A new type of large, prehistoric bird has just been unearthed in the Canadian arctic.
A team of geologists from the University of Rochester discovered the new species, which is approximately 90 million years old, and published their findings this week in the journal Scientific Reports. The discovery places the bird among the oldest avian records ever found in the Northern hemisphere.
The bones of the bird, named Tingmiatornis arctica, show that it probably looked a bit like a cross between a large seagull and a cormorant, a large equatic bird, and was likely a similar size with a wingspan of over a meter.
The name of the genus Tingmiatornis loosely translates to “those that fly” from the word ” Tingmiat” in the Inuktitut language, which is spoken in the central and eastern Canadian Arctic. Tingmiatornis arctica also had sharp teeth and features that allowed it to dive.
Along with other fossils from previous expeditions, the new bird helps paint a clearer picture of the ecosystem that would have existed some 93.9 to 89.8 million years ago in the Canadian Arctic. It could also provide further evidence of the intense global warming that scientists think may have taken place over that time — and even help us paint a clearer picture of the future of climate change.
How climate records can help us prepare for the future
Building historic climate records helps scientists determine how different species and ecosystems are affected by climate change. The way different species are distributed around countries can help predict the effects too.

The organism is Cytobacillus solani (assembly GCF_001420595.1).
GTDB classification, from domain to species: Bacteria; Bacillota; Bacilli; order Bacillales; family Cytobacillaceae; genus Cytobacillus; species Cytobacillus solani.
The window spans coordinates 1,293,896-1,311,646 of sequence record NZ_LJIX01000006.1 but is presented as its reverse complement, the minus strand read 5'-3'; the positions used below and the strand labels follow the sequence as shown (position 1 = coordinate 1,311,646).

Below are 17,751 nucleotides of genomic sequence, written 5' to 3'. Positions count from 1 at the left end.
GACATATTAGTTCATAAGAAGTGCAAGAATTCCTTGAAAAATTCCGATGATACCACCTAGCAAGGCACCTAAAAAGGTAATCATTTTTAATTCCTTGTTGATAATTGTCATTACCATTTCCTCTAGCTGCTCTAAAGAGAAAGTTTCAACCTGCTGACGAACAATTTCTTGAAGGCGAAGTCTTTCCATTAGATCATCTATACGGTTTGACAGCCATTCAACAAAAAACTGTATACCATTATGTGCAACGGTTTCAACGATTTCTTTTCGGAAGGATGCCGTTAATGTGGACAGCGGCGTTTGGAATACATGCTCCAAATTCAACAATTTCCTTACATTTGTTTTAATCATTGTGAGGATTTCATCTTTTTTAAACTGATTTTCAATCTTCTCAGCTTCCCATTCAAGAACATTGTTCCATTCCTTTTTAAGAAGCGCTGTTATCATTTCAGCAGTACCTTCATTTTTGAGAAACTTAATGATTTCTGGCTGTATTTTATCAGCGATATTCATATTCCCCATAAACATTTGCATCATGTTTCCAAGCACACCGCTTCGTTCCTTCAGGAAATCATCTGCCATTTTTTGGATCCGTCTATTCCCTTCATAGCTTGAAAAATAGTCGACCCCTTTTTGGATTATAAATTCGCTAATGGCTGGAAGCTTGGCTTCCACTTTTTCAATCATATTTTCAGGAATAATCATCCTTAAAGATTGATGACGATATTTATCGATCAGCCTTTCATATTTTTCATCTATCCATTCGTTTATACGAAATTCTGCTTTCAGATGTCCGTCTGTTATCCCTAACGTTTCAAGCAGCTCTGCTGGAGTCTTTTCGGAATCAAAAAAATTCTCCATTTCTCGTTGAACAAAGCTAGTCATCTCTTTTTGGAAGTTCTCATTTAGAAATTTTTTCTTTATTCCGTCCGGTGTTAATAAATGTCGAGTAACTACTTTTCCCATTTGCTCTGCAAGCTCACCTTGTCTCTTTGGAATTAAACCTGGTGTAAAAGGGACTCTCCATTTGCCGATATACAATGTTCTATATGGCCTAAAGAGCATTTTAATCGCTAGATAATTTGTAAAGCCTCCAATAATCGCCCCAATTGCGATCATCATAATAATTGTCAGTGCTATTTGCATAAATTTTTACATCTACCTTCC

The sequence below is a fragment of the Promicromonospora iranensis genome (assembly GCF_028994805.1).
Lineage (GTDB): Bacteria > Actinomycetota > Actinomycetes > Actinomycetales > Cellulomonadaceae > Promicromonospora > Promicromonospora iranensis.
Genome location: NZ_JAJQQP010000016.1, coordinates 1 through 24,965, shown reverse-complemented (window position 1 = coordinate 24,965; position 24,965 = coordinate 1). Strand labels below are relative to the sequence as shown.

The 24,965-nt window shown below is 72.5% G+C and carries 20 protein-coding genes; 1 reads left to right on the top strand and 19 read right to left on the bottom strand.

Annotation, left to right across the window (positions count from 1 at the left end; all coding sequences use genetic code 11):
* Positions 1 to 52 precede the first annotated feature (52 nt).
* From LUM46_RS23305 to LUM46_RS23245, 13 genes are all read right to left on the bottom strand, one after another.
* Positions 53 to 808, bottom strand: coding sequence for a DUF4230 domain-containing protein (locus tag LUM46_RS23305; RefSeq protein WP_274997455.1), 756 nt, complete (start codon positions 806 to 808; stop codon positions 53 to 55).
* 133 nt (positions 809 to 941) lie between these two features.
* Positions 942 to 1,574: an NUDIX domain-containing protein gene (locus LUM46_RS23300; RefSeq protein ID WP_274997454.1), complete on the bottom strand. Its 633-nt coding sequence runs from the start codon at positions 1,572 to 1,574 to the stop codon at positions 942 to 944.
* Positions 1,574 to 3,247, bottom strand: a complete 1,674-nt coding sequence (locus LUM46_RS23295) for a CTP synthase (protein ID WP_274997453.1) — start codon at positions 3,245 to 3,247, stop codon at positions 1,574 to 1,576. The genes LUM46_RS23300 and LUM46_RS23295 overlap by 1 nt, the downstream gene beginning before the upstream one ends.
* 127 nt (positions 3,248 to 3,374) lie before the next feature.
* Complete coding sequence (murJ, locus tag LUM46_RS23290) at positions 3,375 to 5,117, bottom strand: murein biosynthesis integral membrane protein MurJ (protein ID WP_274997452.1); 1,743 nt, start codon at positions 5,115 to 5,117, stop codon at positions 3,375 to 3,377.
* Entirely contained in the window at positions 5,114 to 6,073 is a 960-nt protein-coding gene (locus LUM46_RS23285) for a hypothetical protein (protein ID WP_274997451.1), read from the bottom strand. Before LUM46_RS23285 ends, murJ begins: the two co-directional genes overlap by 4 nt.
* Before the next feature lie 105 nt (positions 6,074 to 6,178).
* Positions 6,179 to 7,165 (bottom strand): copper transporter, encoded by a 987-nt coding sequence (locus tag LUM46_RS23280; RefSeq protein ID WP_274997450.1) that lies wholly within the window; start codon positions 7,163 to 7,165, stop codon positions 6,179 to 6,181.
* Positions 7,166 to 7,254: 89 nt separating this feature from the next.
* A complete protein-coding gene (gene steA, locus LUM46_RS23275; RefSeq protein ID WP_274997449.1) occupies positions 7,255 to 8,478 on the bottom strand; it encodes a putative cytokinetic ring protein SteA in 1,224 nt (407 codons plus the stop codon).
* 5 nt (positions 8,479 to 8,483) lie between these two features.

“Before our fossil, people were suggesting that it was warm, but you still would have had seasonal ice,” said John Tarduno, the chair of the Department of Earth and Environmental Sciences at the University of Rochester and the leading scientist on the expedition, in a statement. “We’re suggesting that’s not even the case, and that it’s one of these hyper-warm intervals because the bird’s food sources and the whole part of the ecosystem could not have survived in ice.”
By looking at fossil and sediment records, the team determined that Tingmiatornis arctica would have lived in a volcanic environment which would have been busy with turtles, champsosaurs and crocodile-like reptiles. This is very different to the Arctic temperatures you find there now.
‘What that world could look like, a world without ice at the arctic’
“The fossils tell us what that world could look like, a world without ice at the arctic,” said Richard Bono, another member of the team who is a PhD candidate in earth and environmental sciences at the University of Rochester.
Tingmiatornis arctica fossils were found above lava fields, which would have formed from a series of volcanic eruptions. When these volcanoes pumped carbon dioxide into the Earth’s atmosphere, it caused a greenhouse effect, which allowed large birds like Tingmiatornis arctica to thrive.
The environmental clues are the biggest indicators the team has to explain why the bird was found where it was.
“It’s there because everything is right,” Tarduno said. “The food supply was there, there was a freshwater environment, and the climate became so warm that all of the background ecological factors were established to make it a great place.”